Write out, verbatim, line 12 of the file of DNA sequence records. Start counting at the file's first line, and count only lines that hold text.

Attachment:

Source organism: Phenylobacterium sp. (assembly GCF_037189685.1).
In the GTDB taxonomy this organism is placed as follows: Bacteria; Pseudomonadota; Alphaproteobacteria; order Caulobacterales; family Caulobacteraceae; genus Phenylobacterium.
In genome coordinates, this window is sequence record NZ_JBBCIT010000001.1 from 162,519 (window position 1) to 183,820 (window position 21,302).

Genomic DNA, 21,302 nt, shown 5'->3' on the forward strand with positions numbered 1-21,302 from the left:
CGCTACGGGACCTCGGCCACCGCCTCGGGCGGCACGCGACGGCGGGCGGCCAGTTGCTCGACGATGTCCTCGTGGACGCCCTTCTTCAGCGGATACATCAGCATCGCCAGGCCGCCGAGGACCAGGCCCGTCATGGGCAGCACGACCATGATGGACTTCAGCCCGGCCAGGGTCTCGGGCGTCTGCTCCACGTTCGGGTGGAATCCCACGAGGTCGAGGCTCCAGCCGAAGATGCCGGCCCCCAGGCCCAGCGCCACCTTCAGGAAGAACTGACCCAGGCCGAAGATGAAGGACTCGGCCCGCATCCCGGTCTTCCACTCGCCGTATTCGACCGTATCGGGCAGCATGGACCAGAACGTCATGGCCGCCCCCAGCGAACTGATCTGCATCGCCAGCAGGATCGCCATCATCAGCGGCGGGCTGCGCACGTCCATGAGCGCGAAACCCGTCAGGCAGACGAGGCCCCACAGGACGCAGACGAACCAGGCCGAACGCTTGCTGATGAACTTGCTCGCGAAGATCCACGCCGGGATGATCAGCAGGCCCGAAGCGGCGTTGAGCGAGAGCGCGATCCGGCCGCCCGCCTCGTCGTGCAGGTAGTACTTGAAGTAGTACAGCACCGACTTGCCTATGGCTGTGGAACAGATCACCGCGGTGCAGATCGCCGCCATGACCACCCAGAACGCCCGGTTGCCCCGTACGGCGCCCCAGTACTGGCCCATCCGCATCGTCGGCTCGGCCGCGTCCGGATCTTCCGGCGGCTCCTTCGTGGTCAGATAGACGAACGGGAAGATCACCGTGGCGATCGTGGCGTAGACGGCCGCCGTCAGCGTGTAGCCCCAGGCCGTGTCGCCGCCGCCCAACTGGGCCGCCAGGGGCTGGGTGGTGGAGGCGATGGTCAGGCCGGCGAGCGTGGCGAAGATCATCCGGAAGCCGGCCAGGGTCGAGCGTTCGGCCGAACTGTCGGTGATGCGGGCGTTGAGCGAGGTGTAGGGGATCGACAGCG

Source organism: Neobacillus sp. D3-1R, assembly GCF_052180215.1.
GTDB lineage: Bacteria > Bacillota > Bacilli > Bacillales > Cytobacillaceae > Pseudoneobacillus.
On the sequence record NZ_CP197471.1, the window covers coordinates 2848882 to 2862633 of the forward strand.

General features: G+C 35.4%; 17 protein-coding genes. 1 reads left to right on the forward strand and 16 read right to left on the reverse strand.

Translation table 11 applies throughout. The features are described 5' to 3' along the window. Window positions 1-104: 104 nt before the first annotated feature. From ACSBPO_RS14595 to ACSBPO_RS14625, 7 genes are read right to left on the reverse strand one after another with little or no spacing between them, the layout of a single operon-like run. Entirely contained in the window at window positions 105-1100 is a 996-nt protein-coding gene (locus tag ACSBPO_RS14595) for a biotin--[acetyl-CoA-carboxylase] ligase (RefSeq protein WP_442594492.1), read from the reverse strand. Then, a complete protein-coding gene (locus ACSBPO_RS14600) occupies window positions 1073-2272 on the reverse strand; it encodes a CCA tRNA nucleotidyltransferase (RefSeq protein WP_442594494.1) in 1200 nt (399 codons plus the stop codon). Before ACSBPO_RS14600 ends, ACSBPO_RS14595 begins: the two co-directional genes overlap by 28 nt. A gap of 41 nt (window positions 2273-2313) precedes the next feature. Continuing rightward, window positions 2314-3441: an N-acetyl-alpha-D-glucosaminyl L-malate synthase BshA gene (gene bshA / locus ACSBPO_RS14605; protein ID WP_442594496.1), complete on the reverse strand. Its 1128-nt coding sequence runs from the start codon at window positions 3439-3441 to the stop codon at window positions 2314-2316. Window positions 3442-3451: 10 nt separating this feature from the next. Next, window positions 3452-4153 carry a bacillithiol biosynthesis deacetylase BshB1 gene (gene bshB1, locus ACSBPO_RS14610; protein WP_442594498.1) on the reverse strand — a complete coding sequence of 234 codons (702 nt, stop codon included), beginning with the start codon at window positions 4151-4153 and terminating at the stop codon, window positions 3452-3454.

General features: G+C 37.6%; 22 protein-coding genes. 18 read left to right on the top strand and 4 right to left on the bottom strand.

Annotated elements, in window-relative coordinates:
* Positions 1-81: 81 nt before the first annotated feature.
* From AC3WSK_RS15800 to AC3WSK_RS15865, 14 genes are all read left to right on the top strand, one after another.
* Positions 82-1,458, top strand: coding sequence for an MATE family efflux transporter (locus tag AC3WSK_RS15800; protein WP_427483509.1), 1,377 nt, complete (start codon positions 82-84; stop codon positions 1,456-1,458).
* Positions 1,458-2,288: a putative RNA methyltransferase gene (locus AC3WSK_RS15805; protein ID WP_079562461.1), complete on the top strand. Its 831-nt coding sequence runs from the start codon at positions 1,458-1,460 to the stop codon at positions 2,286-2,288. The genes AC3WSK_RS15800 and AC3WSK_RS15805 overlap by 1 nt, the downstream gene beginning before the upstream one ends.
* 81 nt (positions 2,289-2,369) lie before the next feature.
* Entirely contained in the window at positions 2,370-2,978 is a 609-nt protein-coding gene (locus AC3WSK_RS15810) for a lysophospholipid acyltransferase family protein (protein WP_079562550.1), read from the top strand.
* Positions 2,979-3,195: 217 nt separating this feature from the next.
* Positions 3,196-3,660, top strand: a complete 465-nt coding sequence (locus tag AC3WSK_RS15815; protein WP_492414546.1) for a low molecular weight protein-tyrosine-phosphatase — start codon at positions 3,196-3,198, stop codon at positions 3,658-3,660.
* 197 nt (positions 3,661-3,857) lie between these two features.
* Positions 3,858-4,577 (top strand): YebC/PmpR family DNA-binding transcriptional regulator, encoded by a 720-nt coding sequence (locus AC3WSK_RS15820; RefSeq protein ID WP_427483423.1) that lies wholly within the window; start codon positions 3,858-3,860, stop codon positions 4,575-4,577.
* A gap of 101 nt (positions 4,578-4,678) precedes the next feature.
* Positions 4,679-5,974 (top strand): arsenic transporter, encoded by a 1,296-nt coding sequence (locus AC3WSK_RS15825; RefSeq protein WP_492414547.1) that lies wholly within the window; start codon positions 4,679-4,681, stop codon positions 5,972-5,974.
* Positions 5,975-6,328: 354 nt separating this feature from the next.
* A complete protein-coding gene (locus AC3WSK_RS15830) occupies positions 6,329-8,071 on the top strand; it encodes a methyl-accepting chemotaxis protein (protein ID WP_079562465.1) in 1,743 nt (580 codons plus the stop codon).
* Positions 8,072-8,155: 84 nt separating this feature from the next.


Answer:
Annotated elements, in window-relative coordinates: